Hybrid beachgrass could mean trouble for Northwest coast

By Jes Burns (OPB)
June 1, 2021 12 p.m.
Beachgrass in the foreground with an ocean beach and headlands in the distance.

All three Ammophila beachgrasses, both parent species and a recently identified hybrid, occur at Sunset Beach, Oregon.

Courtesy of Oregon State University

A new potential threat has emerged to coastal dunes in the Pacific Northwest. Scientists at Oregon State University have confirmed that two widespread, invasive beachgrasses are now genetically mixing, which could present additional challenges to communities and dune restoration.


Before the introduction of European and American beachgrass, there was far more open sand on the Oregon and Washington coasts. Where it as present, native vegetation promoted lower dunes that tended to shift and morph.

“The non-native grasses out-compete some of the native non-grass – like the herbs and the forbs (flowering herbaceous plants) that were part of our system 150 years ago. There are efforts to try to restore dunes back to that native state,” said OSU coastal ecologist Sally Hacker.

On the other hand, it’s often better for communities and infrastructure if those dunes don’t move and instead provide a steady buffer against winter storms and surges.

That’s why European beachgrass was brought in at the turn of the 20th century. A few decades later, American beachgrass was introduced in Washington, and eventually became the dominant beachgrass in that state.

Now, where the ranges of the European and American beachgrasses overlap in northern Oregon and southern Washington, scientists have found clusters of beachgrass that don’t look like either.

“We found this other kind of strange grass that had intermediate characteristics of the two species. We didn’t know, really, what was going on,” Hacker said.

The researchers thought the new grass just might be a slightly different version, or variant, of one of the grasses. But they quickly realized that the physical characteristics were too distinct.

OSU Ph.D. student Rebecca Mostow began studying the new grass, documenting the physical traits and conducting a genetic analysis that confirmed the new grass is a hybridized cross between European and American beachgrass.

The results were published in the journal Ecosphere.

“We look at these small morphological character[istics] that grass people care about… and we found that the hybrid was intermediate in some of those traits, but then we also found that the hybrid was taller than either parent’s species,” Mostow said.

A woman standing on the beach smiling while carrying a backpack filled with beachgrass cuttings and scientific research equipment.

OSU beachgrass researcher Rebecca Mostow did the physical and genetic analysis that confirmed the two grasses were crossing.

courtesy of Oregon State University

This is a phenomenon called hybrid vigor.

“A cross between a donkey and a horse is a mule. The one thing that people know about mules is that they’re bigger and stronger than donkeys and horses. That’s hybrid vigor, and that’s part of the story of hybrids that we study,” she said.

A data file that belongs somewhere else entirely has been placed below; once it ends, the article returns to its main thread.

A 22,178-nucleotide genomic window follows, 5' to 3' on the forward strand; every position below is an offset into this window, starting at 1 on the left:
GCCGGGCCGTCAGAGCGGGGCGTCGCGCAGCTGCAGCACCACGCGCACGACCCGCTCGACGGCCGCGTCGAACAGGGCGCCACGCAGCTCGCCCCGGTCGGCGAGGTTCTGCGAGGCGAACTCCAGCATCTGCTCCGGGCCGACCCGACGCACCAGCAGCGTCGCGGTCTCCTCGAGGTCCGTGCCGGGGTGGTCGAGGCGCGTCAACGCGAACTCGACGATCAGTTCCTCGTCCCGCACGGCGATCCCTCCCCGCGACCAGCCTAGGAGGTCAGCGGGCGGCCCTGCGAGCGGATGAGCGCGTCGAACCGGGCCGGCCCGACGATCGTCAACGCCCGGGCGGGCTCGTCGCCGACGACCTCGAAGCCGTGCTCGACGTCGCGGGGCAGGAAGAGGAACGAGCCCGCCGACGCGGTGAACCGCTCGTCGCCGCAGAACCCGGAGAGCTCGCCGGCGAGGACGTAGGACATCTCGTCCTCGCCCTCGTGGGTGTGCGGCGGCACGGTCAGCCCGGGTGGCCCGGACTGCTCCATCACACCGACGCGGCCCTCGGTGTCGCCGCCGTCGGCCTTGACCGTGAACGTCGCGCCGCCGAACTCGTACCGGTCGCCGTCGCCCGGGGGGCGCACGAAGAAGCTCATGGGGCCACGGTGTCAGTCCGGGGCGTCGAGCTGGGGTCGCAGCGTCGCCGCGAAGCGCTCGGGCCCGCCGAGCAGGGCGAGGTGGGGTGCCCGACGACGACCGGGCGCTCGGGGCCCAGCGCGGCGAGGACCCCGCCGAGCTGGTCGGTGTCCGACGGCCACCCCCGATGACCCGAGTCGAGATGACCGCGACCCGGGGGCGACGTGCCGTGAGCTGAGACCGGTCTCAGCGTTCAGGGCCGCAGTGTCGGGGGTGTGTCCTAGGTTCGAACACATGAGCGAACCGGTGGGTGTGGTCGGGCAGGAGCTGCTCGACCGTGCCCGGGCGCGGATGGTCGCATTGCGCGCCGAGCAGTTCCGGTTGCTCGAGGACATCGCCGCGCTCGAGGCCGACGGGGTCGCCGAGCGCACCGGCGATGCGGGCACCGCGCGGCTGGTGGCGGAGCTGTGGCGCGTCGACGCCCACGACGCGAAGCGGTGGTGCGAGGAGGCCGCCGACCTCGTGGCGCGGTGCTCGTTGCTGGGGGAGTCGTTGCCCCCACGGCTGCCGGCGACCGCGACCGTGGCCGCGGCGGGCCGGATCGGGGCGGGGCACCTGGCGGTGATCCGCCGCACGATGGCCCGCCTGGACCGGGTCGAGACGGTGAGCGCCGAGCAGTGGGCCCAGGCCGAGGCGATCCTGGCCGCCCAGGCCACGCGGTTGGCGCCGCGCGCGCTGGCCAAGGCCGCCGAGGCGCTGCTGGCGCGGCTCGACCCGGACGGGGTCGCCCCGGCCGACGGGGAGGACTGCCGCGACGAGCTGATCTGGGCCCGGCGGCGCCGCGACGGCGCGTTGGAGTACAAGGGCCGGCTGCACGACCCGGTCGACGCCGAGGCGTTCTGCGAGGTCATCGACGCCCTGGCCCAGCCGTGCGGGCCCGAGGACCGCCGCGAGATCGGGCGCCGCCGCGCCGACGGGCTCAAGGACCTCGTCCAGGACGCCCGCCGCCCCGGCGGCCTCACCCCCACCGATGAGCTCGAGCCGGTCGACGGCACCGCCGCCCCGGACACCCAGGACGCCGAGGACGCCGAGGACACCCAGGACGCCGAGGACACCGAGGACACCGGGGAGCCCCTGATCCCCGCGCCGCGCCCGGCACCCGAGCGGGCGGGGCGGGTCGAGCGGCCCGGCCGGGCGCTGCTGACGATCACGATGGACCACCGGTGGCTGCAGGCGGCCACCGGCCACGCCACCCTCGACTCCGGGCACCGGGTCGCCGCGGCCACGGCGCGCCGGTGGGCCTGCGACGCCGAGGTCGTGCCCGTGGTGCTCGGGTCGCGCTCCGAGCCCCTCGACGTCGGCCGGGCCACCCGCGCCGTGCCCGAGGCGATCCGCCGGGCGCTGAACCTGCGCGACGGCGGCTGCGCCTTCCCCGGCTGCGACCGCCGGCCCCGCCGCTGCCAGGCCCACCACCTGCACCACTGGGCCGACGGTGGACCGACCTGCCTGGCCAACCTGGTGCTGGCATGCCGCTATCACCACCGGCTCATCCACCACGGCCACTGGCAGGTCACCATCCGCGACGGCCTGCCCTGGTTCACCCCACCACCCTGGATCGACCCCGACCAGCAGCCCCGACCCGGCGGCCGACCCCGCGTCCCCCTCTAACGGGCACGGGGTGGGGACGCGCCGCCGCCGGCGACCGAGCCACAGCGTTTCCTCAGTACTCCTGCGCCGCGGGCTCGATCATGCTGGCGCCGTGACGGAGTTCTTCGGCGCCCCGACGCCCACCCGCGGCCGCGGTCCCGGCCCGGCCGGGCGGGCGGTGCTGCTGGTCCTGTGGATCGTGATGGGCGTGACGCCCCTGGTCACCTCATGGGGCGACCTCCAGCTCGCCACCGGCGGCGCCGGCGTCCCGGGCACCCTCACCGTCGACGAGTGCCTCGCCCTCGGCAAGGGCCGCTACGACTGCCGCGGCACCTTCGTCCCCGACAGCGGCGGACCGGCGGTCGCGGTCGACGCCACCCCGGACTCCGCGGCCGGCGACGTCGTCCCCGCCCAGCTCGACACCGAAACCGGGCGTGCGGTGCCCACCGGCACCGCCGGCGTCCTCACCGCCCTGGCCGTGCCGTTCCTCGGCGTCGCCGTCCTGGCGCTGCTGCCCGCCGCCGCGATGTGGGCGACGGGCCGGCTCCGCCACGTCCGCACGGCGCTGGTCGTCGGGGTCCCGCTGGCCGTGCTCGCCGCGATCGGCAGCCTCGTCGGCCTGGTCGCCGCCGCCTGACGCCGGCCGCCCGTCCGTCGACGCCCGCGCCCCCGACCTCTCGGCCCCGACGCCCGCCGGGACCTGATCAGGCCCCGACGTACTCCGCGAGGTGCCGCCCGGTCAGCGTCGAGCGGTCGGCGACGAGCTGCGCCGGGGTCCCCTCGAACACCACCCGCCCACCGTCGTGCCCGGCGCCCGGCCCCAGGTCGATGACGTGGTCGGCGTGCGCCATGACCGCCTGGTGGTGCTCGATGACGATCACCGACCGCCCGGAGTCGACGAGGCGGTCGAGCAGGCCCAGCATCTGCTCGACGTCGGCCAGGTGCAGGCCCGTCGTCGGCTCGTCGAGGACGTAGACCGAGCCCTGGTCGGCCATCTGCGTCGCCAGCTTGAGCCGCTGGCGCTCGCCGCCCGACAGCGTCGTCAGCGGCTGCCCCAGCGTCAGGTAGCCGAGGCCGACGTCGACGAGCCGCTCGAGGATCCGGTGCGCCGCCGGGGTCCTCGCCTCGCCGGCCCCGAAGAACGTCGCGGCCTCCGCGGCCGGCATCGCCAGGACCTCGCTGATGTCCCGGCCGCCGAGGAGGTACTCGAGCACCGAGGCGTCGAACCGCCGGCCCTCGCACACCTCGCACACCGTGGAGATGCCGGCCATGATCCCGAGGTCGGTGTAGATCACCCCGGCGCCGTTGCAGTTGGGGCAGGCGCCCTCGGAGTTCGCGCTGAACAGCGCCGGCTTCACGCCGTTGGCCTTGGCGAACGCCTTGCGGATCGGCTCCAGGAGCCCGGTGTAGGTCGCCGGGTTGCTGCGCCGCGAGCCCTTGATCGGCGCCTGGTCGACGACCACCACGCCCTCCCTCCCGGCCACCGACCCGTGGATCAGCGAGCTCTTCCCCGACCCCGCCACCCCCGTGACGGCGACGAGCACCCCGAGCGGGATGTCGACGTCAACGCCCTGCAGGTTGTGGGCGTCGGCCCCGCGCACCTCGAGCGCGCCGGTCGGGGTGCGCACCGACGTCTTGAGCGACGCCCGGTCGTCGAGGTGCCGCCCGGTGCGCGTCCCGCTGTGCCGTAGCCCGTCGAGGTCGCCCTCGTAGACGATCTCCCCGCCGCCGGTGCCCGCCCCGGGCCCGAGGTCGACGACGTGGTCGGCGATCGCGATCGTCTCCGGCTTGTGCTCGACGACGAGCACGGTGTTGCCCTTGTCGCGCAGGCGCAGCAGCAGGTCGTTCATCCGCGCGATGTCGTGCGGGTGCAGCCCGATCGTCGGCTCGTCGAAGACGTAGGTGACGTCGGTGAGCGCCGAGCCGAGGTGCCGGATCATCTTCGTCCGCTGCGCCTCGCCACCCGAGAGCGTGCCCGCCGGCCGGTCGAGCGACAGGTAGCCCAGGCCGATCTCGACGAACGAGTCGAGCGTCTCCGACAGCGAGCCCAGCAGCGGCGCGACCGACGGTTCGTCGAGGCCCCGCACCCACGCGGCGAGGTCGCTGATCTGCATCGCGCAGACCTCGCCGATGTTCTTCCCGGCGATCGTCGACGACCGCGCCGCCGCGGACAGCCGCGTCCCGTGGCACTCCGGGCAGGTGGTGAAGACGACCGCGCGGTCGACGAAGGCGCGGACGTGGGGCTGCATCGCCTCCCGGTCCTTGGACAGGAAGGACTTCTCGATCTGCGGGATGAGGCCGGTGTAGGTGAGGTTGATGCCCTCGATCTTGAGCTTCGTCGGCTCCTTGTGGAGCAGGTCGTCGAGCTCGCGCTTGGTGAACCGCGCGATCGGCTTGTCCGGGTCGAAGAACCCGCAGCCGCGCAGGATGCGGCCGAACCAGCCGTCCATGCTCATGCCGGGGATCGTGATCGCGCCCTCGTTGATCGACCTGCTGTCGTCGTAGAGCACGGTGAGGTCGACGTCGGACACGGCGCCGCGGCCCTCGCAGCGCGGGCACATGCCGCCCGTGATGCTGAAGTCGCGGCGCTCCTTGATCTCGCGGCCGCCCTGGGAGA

The height of beachgrass matters because taller grass creates taller dunes. Different dune formations offer differing levels of protection for coastal communities.

“And so now we have this new type of grass growing on the dunes and we don’t totally know what kind of dune it will build. But because it grows taller than the parent species, we have this guess that maybe it’ll change the dune shape,” Mostow said.

Hacker says early results from research still underway shows that, unlike mules, the new hybrid grass can go on to reproduce. It produces viable seed, although not very many.

And there’s concern that the hybrid beachgrass will crossbreeds back with one of the original grasses – basically allowing genes to flow back and forth between European and American beachgrass.

“It has some real important consequences if it’s happening on the coast,” Mostow said. “Gene flow between invasive species - and increasing genetic variation in invasive species - has been shown to increase their invasive potential.”

It’s also unknown how the hybrid will impact dune ecosystems and efforts underway to protect them from invading grasses. This is a significant focus of the conservation and restoration work underway at the Oregon Dunes National Recreation Area on the central Oregon coast.

“We’re expecting some differences in sand capture… and so that may affect the speed with which the grasses move,” said Siuslaw National Forest restoration botanist Armand Rebischke, who works at the Oregon Dunes to remove encroaching vegetation. “But… it’s not an immediate concern.”

So far the hybrid beachgrass hasn’t been found south of Pacific City.

“We’re keeping one eye on our ground here on the Siuslaw and another eye up north to see how things pan out up there,” he said.

The hybrid grass has been found at 12 sites along the Oregon and Washington coast. And Mostow says she is recruiting citizen scientists to help look for the hybrid grass at other locations on the coast.

Beachgrass growing from sandy terrain.

Hybrid Ammophila beachgrass on Washington's Long Beach peninsula.

Courtesy of Oregon State University